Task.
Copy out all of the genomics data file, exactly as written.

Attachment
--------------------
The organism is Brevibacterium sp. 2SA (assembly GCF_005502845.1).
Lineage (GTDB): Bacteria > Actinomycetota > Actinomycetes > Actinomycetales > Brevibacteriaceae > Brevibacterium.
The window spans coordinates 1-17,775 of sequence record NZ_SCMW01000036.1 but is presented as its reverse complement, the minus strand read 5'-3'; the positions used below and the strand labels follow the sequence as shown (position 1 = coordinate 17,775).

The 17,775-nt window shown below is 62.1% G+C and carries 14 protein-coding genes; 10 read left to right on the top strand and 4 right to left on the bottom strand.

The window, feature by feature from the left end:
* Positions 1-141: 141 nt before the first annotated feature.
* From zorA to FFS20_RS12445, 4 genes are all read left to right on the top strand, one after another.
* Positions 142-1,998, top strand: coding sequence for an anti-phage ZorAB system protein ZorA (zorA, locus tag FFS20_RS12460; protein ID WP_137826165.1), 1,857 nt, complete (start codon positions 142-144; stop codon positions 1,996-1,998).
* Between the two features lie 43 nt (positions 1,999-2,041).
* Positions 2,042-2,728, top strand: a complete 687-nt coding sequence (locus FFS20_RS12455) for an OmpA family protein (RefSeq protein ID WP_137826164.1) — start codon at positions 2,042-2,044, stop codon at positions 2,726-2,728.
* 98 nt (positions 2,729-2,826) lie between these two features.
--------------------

The organism is Brevibacterium sp. 2SA (assembly GCF_005502845.1).
Lineage (GTDB): Bacteria > Actinomycetota > Actinomycetes > Actinomycetales > Brevibacteriaceae > Brevibacterium.
The window spans coordinates 1-17,775 of sequence record NZ_SCMW01000036.1 but is presented as its reverse complement, the minus strand read 5'-3'; the positions used below and the strand labels follow the sequence as shown (position 1 = coordinate 17,775).

The 17,775-nt window shown below is 62.1% G+C and carries 14 protein-coding genes; 10 read left to right on the top strand and 4 right to left on the bottom strand.

The window, feature by feature from the left end:
* Positions 1-141: 141 nt before the first annotated feature.
* From zorA to FFS20_RS12445, 4 genes are all read left to right on the top strand, one after another.
* Positions 142-1,998, top strand: coding sequence for an anti-phage ZorAB system protein ZorA (zorA, locus tag FFS20_RS12460; protein ID WP_137826165.1), 1,857 nt, complete (start codon positions 142-144; stop codon positions 1,996-1,998).
* Between the two features lie 43 nt (positions 1,999-2,041).
* Positions 2,042-2,728, top strand: a complete 687-nt coding sequence (locus FFS20_RS12455) for an OmpA family protein (RefSeq protein ID WP_137826164.1) — start codon at positions 2,042-2,044, stop codon at positions 2,726-2,728.
* 98 nt (positions 2,729-2,826) lie between these two features.